Planting Corn in your Garden

While corn, in a traditional sense, is actually a grain, when it’s still in on the ear, it’s considered a vegetable. Corn is an incredibly popular vegetable, and seems to be a staple of backyard barbeques as summer roles around. Growing corn in a home garden is not very difficult, despite the size that corn grows to. Where most home gardeners run into issues with their corn crops is fending off critters like squirrels, birds, raccoons and other pests who also enjoy the taste of fresh corn.

Plant Corn with these Great Vegetables, Herbs, and Flowers

Plant Beans

Plant Beans with Corn

Plant cucumber

Plant cucumber with Corn

Plant marjoram

Plant marjoram with Corn

Plant peas

Plant peas with Corn

Plant pumpkin

Plant pumpkin with Corn

Plant squash

Plant squash with Corn

Plant sunflowers

Plant sunflowers with Corn

Plant zucchini

Plant zucchini with Corn

Corn Antagonists (do NOT plant Corn with these)

So you’ve decided to plant corn in your fantasitc garden, nice! According to our research on corn, we don’t recommend planting tomato nearby.

Tips for Planting and Growing Corn in your Garden

When planting corn, directly place the seeds into the ground. Unlike most other vegetables that are planted in rows, corn should be planted in squares. The reason for this is that corn is pollinated when a male plant contacts a female, so planting corn close together allows for more contact and better pollination rates. Corn has a very long tap root system, and requires loose soil to grow to its full height of 6 to 8 feet. The Native American’s used to bury a fish head with each batch of corn seeds to supply the necessary nitrogen needed for corn to flourish. Compost, rotted manure, or fish emulsion will work just as well, if not better. Apply this nitrogen-rich fertilizer once the corn is about 8 inches tall, and again when the corn tassels begin to develop.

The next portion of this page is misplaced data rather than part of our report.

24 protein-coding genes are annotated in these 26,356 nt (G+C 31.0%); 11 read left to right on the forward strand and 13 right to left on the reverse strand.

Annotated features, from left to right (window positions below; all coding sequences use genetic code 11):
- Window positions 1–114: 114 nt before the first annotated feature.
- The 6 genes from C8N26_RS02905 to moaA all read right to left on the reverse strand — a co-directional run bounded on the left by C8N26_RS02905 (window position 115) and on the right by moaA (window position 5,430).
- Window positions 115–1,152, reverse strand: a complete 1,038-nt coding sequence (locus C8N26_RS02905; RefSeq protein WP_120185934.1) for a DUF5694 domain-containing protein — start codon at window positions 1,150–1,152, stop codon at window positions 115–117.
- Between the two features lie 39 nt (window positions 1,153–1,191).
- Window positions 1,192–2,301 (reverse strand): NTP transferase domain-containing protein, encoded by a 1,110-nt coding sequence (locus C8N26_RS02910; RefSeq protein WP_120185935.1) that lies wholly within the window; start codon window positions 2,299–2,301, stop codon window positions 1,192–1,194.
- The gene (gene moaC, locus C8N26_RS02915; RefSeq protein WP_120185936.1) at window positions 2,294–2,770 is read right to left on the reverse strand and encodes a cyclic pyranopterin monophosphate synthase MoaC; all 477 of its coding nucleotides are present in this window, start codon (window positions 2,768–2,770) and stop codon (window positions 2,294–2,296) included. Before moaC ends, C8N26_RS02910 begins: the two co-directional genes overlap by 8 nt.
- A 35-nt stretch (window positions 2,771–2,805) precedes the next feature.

Once the corn silks start to appear, the corn is nearing its peak ripeness and is almost ready to be harvested. The best way to test if your corn is ready to be picked is by peeling back one of the ears of corn and piercing a kernel with your fingernail. If a milky-clear liquid comes out, the ears of corn are ready to be picked and eaten!

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